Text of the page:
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Ireland's Security Council bid: Is it worth the effort?

Ireland has a significant role to play now: in driving a real push for diplomacy and peace, writes Dominic McSorley.

Dominic MacSorley CEO Concern

IT IS DURING the greatest challenges of our time that we, as a nation, can choose to step-up and use a hard earned authority to positively influence the course of history.

In a decade where conflict has caused extreme levels of hunger, displacement and human suffering our moment to step-up has arrived.

This week, at United Nations headquarters in New York, and with the help of Bono and others, Ireland formally launched its bid for a seat on the United Nations Security Council from 2021 to 2022. Canada and Norway are also in the running.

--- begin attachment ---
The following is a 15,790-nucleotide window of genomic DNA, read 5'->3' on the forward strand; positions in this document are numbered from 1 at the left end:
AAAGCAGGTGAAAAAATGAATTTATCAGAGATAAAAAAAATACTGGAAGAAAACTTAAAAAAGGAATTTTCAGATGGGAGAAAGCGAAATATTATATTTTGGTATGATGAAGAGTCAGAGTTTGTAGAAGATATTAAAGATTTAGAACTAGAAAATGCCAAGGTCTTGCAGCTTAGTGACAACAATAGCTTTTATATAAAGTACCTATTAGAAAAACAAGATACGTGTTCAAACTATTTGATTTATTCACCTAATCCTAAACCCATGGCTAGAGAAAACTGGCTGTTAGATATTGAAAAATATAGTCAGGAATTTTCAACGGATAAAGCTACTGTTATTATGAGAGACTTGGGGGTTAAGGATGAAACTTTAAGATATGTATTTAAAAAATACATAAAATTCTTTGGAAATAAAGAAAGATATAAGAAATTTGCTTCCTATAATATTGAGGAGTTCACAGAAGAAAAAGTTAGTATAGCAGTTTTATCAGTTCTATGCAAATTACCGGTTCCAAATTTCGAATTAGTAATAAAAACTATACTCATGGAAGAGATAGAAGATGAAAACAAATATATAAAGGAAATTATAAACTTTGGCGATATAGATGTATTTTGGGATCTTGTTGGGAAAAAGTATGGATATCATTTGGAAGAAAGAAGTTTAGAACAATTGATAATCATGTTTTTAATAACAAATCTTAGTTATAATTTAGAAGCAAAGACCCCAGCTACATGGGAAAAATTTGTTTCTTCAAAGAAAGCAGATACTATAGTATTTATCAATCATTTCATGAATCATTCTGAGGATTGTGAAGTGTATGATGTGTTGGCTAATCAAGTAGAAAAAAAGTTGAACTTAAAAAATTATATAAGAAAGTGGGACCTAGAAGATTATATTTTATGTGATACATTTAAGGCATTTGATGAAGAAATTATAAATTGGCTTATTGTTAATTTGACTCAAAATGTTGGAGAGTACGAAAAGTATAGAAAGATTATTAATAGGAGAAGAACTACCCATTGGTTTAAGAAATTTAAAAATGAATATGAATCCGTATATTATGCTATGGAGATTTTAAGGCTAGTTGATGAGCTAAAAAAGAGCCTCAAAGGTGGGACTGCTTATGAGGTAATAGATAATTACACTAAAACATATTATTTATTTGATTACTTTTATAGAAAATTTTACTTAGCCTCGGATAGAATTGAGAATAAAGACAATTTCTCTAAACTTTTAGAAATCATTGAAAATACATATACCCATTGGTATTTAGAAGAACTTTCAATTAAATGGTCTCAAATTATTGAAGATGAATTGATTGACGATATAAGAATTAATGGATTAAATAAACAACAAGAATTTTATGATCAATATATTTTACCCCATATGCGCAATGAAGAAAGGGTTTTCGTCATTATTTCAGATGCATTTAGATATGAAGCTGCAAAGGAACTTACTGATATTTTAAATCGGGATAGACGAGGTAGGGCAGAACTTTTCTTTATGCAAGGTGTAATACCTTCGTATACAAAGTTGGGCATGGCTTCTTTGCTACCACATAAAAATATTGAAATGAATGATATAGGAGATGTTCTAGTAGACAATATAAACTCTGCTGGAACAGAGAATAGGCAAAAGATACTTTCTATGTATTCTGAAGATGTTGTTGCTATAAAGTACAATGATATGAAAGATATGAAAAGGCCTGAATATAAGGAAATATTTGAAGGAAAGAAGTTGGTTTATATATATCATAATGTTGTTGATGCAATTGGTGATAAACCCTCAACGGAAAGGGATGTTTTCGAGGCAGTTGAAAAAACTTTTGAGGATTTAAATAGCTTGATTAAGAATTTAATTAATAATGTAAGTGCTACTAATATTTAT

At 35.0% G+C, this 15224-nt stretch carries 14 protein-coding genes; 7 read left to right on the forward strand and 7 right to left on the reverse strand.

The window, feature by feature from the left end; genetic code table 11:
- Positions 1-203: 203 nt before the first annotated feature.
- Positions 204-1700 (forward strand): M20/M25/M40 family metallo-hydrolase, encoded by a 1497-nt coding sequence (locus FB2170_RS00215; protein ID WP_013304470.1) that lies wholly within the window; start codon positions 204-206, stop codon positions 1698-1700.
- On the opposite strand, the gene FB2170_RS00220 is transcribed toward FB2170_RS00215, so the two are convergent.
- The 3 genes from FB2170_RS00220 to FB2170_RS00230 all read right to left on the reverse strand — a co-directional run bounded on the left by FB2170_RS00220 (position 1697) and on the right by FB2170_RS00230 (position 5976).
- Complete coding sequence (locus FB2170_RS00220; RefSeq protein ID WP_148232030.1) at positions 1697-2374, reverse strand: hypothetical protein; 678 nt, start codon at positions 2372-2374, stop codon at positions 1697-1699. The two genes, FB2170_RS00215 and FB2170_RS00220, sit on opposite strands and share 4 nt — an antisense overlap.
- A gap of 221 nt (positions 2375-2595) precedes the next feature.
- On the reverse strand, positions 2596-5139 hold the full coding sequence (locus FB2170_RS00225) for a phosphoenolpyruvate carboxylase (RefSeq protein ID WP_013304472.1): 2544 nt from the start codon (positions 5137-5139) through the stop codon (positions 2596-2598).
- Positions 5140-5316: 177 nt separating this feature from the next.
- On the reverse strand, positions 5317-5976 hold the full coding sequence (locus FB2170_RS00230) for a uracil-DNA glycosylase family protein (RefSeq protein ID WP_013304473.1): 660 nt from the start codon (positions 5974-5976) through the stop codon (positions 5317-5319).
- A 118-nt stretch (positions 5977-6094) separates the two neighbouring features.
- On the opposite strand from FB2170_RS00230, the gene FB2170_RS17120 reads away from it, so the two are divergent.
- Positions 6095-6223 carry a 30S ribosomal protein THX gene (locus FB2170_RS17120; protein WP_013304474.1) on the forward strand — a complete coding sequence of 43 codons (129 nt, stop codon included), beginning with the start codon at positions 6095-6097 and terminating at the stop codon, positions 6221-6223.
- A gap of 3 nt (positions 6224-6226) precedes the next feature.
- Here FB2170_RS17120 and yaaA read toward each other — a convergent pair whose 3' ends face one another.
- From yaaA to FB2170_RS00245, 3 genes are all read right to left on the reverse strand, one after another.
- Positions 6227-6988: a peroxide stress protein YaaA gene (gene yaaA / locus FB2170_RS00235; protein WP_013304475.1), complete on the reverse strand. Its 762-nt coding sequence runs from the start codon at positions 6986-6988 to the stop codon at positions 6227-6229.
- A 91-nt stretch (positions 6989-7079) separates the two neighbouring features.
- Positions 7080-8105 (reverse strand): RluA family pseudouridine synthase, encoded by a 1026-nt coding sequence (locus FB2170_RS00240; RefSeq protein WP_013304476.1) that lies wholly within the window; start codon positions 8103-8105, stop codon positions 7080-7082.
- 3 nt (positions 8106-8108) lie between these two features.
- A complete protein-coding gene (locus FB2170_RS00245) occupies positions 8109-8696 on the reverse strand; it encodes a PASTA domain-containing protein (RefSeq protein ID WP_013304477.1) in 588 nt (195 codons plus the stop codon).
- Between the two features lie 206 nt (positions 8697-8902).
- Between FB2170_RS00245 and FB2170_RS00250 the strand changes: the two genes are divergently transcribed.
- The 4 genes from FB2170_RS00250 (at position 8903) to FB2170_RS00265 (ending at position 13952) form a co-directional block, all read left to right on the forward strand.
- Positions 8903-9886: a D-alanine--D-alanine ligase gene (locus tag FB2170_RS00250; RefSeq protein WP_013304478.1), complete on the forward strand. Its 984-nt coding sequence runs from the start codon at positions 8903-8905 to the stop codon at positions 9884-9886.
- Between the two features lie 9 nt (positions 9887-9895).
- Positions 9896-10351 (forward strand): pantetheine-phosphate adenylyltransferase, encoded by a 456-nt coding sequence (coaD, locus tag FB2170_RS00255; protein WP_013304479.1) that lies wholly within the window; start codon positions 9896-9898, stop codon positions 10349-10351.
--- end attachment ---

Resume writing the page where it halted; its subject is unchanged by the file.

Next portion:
Is it worth it?

This would be the fourth time that Ireland has been elected to the Council, having served in 1962, 1981 and, most recently, in 2001. Some might question whether the amount of diplomatic time and resources that goes into such a campaign is worth the effort.

After all, the Security Council’s track record is marred by inconsistent stances and a frequent lack of unity around moral decisions. A stark example of its shortcomings is the use of the permanent member veto, where resolutions on the conflicts in Syria and Gaza were vetoed by Russia and the USA in the last year.

The humanitarian consequences of these failures, particularly in Syria, have been extreme, as we have seen recently during the siege of Eastern Ghouta in the outskirts of Damascus. Yet this is no time to disengage.